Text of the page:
PARTIAL NITRIFICATION UNDER OXYGEN LIMITED CONDITIONS RESULTS IN SIGNIFICANT GREENHOUSE GAS PRODUCTION
Abstract:Biological nitrogen removal based on partial nitrification and denitrification via nitrite results in significant reductions in operating cost in aeration power (nitrification) and in electron donor (denitrification) relative to conventional nitrification and denitrification via nitrate. Partial nitrification has most commonly been achieved by controlling operating conditions such as dissolved oxygen (DO at 1 mg O2/L), solids retention time (SRT at 1–2 d), temperature (at 25–37°C) and pH (at 7.5–8.0) (Ciudad et al.; Garrido; Hao and van Loosdrecht; Jianlong and Ning). Despite the obvious benefits of partial nitrification, very few studies have systematically investigated the triggers for possible deleterious generation of greenhouse gases such as nitrous oxide (N2O), nitric oxide (NO) and nitrogen dioxide (NO2) from partial nitrification reactors. In our study, long term (t=232d) partial nitrification was achieved with stable nitrite accumulation (80±18%, n=97) and ammonia removal (82±18%) at reactor DO between 1.0 and 2.2 mg-O2/L and at operating SRT of 3d. During stable partial nitrification, specific ammonia oxidation activity measured as specific oxygen uptake rate (sOUR) was consistently 4–30 times as high as sOUR for nitrite oxidation suggesting significant NOB limitation. In concurrence, using quantitative polymerase chain reaction (qPCR) AOB were shown as the predominant microbial population in the partial nitrification reactor, varying in the range 0.86–11.4 ug/ml as total DNA. Significant NO production as much as 0.9 ppm was observed during steady state partial nitrification. Reactor nitrite concentrations were the strongest positive trigger for biological NO generation. In contrast, reactor operating DO concentrations were a weaker and negatively correlated with NO generation. Interestingly, we also showed that abiotic chemo-denitrification did not contribute significantly to NO production. Therefore, although more cost effective compared to conventional BNR, partial nitrification based BNR can result in significant emission of nitric oxide and similar nitrogenous greenhouse gases, likely due to ammonia oxidizing bacteria activity).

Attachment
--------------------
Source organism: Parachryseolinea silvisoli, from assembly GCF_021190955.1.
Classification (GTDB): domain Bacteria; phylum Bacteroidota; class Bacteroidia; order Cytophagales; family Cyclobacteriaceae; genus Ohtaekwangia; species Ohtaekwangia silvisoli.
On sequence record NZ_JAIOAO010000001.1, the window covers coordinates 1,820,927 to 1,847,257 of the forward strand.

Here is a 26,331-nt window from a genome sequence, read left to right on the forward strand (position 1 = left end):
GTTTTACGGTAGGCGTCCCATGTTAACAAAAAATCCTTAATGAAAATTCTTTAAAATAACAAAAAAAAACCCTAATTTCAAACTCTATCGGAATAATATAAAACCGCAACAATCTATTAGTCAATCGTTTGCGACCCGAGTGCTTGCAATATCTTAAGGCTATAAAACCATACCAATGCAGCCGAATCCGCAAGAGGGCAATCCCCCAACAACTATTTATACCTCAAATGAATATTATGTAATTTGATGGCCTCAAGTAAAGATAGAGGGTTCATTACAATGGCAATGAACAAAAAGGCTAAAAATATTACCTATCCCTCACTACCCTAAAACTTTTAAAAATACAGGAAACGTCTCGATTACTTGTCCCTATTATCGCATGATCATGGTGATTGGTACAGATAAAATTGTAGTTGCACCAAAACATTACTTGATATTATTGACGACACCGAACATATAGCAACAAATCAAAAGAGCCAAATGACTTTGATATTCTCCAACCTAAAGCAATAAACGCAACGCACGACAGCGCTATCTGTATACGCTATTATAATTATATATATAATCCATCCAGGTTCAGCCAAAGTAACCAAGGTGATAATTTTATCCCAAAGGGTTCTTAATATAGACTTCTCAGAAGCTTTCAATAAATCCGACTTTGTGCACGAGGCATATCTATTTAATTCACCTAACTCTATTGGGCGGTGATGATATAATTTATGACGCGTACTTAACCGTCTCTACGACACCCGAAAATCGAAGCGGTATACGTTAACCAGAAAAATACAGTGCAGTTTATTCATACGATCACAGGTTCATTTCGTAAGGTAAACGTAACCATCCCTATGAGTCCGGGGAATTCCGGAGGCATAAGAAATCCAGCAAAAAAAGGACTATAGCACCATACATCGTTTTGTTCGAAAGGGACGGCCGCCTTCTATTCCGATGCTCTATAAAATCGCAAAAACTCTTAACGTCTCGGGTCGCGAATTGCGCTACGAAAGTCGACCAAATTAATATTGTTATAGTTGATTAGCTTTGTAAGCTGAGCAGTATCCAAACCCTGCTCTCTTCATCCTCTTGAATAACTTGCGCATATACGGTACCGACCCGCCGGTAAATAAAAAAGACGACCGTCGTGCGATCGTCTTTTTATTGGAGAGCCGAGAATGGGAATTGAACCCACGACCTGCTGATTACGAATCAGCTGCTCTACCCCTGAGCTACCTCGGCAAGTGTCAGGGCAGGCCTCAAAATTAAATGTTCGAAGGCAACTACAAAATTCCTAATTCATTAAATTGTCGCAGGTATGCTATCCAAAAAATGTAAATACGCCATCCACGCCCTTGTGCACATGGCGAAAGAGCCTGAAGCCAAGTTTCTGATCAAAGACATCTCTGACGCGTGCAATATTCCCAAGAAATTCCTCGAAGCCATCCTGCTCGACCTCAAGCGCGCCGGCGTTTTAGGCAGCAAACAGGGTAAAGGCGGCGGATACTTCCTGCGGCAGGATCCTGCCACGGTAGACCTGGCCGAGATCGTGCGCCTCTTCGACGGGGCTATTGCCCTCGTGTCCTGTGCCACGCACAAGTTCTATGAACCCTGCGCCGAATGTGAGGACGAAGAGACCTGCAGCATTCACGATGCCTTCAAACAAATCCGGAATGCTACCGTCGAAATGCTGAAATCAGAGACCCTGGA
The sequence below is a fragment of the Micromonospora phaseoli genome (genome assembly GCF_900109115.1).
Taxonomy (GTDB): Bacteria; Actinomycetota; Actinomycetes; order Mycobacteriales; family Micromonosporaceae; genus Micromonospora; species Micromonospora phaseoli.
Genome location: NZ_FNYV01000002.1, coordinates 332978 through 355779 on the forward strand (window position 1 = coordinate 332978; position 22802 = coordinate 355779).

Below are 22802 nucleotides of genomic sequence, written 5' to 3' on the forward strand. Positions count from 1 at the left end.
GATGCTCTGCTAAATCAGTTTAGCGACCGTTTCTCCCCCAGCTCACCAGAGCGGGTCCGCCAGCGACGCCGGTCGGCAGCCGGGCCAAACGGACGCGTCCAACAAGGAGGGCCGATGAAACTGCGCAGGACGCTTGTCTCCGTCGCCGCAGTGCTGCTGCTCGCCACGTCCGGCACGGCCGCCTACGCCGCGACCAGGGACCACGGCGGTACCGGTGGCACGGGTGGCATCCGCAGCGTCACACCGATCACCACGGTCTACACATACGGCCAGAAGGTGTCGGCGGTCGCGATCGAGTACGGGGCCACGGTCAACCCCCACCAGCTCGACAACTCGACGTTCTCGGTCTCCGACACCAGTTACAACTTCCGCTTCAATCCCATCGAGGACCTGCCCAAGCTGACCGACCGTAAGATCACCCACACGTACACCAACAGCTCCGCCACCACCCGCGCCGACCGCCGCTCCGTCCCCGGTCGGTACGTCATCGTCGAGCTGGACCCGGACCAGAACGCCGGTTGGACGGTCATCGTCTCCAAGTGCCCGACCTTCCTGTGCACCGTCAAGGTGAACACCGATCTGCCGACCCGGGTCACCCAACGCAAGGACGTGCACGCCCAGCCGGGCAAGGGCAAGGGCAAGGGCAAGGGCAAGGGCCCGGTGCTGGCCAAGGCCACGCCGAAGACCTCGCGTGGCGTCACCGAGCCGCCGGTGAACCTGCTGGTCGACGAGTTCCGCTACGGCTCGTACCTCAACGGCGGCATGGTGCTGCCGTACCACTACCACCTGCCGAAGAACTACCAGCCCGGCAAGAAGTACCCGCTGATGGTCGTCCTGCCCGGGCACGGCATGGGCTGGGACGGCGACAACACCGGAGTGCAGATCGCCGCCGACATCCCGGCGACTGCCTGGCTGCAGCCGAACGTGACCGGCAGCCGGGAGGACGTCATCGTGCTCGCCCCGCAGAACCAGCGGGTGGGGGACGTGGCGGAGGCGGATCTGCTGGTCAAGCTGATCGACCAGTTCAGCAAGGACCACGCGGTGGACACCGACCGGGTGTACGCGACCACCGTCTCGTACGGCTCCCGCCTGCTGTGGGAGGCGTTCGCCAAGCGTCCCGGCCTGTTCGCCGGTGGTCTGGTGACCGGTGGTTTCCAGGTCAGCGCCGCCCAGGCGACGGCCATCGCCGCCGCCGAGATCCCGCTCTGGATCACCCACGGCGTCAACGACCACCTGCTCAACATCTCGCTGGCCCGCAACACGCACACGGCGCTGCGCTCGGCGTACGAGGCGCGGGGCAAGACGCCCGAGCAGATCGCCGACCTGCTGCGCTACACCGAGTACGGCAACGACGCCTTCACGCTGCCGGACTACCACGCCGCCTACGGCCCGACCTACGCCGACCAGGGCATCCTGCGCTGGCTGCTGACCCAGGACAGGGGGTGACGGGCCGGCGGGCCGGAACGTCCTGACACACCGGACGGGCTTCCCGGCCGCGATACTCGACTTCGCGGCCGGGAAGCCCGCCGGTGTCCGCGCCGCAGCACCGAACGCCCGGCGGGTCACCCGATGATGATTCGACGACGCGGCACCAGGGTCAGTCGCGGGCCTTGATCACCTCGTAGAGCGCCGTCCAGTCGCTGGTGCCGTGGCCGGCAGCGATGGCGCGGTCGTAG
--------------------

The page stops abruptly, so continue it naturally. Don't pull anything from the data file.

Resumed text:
Document Type: Research Article
Publication date: January 1, 2007
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